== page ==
Similar to writing comments, adding assert statements to your program is good programming practice. They are used to verify that the assumptions made by the rest of the code (e.g., that the xc and qc arrays have equal length) are indeed met. This ensures that if we make a programming mistake (e.g., supplying arrays of incompatible size as inputs), the problem will surface as soon as possible, rather than letting the program continue to run and causing a more subtle error later on.

    2.2.3 Advanced Slicing

    Inside the for loop, we have changed the way the potential is computed:

        for j in range(len(xc)):
            dphi = qc[j] / abs(X - xc[j])
            dphi[abs(X - xc[j]) < radius] = qc[j] / radius
            phi += dphi
    

    As discussed above, we are now considering particles of finite size rather than point particles, so the potential is constant at distances below the particle radius. This is accomplished using an advanced array slicing technique.

    For each particle \(j\), the potential is computed in three steps:

    • Calculate the potential using the regular formula \(q_j / |X-x_j|\), and save those values into an array, one for each value of \(X\).
    • Find the indices of that array which correspond to values with \(|X - x_j| < R\), and overwrite those elements with the constant value \(q_j/R\). To find the relevant indices, we make use of the following slicing feature: if a comparison expression is supplied as an index, that refers to those indices for which the comparison is true. In this case, the comparison expression is abs(X-xc[j]) < radius, which refers to the indices of \(X\) which are below the minimum radius. These indices are the ones in the dphi array that we want to overwrite.
    • Add the result to the total potential.

    Demo Function

    Finally, we have a "demo" or ("demonstration") function to make the appropriate plots:

    ## Plot the potential produced by N particles of charge 1, distributed
    ## randomly between x=-1 and x=1.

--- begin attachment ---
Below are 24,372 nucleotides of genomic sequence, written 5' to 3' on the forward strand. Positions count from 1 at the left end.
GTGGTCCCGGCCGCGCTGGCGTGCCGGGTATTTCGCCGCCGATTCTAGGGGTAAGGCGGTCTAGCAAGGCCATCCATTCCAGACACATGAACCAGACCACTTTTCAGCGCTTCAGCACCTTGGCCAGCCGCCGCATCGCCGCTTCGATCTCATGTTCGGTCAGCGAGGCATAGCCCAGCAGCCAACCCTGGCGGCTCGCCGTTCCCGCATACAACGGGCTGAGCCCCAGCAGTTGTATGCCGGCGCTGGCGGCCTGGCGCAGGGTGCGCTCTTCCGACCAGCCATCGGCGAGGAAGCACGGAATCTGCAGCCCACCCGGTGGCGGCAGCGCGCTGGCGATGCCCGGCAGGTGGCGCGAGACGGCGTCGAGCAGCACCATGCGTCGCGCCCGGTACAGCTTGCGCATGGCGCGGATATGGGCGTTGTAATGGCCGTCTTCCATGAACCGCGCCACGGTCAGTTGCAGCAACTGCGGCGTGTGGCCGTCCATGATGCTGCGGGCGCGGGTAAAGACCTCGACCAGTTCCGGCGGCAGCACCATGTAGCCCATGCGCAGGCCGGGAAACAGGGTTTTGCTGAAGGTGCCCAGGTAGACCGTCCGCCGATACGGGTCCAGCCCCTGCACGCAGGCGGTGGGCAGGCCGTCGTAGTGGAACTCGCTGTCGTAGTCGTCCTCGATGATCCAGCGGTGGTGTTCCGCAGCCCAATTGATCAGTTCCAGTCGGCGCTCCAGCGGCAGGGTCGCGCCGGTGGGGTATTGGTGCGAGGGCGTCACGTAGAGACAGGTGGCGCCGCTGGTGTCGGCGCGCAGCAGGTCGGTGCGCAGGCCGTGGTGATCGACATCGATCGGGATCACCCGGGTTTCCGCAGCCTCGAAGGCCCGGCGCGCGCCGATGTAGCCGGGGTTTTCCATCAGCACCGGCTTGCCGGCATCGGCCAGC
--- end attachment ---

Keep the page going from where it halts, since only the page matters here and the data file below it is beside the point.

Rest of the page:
def potential_demo(N=20):
        X = linspace(-2.0, 2.0, 200)
        qc = ones(N)
    
        from scipy.stats import uniform 
        xc = uniform(loc=-1.0, scale=2.0).rvs(size=N)
    
        phi = potential(xc, qc, X)
    
        fig_label = 'Potential from ' + str(N) + ' particles'
        plt.plot(X, phi, 'ro', label=fig_label)
        plt.ylim(0, 1.25 * max(phi))
        plt.legend()
        plt.xlabel('r')
        plt.ylabel('phi')
        plt.show()
    
    potential_demo(100)
    

    Whereas our previous program put the plotting stuff at "top level", here we encapsulate the plotting code in a potential_demo() function. This function is called by the top-level statement potential_demo(100), which occurs at the very end of the program.

    It is useful to do this because if, in the future, you want the program demonstrate something else (e.g. producing a different kind of plot), it won't be necessary to delete the potential_demo function (and risk having to rewrite it if you change your mind). Instead, you can write another demo function, and revise that single top-level statement to call the new demo function instead.

    The potential_demo function provides another example of using optional parameters. It accepts a parameter N=20, specifying the number of particles to place. When the program runs, however, the function is invoked through the top-level statement potential_demo(100), i.e. with an actual input of \(100\) which overrides the default value of \(20\). If the top-level statement had instead been potential_demo(), then the default value of \(20\) would be used.

    Sampling Random Variables

    The demo function generates N particles with random positions. This is done using this code:

        from scipy.stats import uniform 
        xc = uniform(loc=-1.0, scale=2.0).rvs(size=N)